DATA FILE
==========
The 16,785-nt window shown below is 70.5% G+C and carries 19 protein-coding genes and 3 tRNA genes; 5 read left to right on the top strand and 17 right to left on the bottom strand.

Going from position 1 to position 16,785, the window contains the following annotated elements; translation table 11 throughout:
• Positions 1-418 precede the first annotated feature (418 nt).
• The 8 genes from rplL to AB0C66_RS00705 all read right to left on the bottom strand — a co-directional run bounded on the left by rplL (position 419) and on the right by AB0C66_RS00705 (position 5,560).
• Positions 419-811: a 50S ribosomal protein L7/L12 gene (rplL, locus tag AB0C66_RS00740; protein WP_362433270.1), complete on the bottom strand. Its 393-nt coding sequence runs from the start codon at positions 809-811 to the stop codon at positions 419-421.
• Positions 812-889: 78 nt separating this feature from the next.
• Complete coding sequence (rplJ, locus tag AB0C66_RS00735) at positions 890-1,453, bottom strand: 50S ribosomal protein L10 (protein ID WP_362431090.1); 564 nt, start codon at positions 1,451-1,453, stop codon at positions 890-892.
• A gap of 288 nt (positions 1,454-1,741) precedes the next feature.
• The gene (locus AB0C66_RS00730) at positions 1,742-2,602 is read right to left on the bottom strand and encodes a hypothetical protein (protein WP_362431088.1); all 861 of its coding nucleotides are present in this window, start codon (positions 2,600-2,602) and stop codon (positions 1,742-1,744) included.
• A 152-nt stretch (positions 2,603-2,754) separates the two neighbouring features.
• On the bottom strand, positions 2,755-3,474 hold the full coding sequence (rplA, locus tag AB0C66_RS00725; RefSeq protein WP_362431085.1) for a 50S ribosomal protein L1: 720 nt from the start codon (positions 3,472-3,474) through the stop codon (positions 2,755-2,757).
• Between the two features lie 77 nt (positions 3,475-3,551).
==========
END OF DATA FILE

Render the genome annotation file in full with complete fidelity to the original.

The 16,785-nt window shown below is 70.5% G+C and carries 19 protein-coding genes and 3 tRNA genes; 5 read left to right on the top strand and 17 right to left on the bottom strand.

Going from position 1 to position 16,785, the window contains the following annotated elements; translation table 11 throughout:
• Positions 1-418 precede the first annotated feature (418 nt).
• The 8 genes from rplL to AB0C66_RS00705 all read right to left on the bottom strand — a co-directional run bounded on the left by rplL (position 419) and on the right by AB0C66_RS00705 (position 5,560).
• Positions 419-811: a 50S ribosomal protein L7/L12 gene (rplL, locus tag AB0C66_RS00740; protein WP_362433270.1), complete on the bottom strand. Its 393-nt coding sequence runs from the start codon at positions 809-811 to the stop codon at positions 419-421.
• Positions 812-889: 78 nt separating this feature from the next.
• Complete coding sequence (rplJ, locus tag AB0C66_RS00735) at positions 890-1,453, bottom strand: 50S ribosomal protein L10 (protein ID WP_362431090.1); 564 nt, start codon at positions 1,451-1,453, stop codon at positions 890-892.
• A gap of 288 nt (positions 1,454-1,741) precedes the next feature.
• The gene (locus AB0C66_RS00730) at positions 1,742-2,602 is read right to left on the bottom strand and encodes a hypothetical protein (protein WP_362431088.1); all 861 of its coding nucleotides are present in this window, start codon (positions 2,600-2,602) and stop codon (positions 1,742-1,744) included.
• A 152-nt stretch (positions 2,603-2,754) separates the two neighbouring features.
• On the bottom strand, positions 2,755-3,474 hold the full coding sequence (rplA, locus tag AB0C66_RS00725; RefSeq protein WP_362431085.1) for a 50S ribosomal protein L1: 720 nt from the start codon (positions 3,472-3,474) through the stop codon (positions 2,755-2,757).
• Between the two features lie 77 nt (positions 3,475-3,551).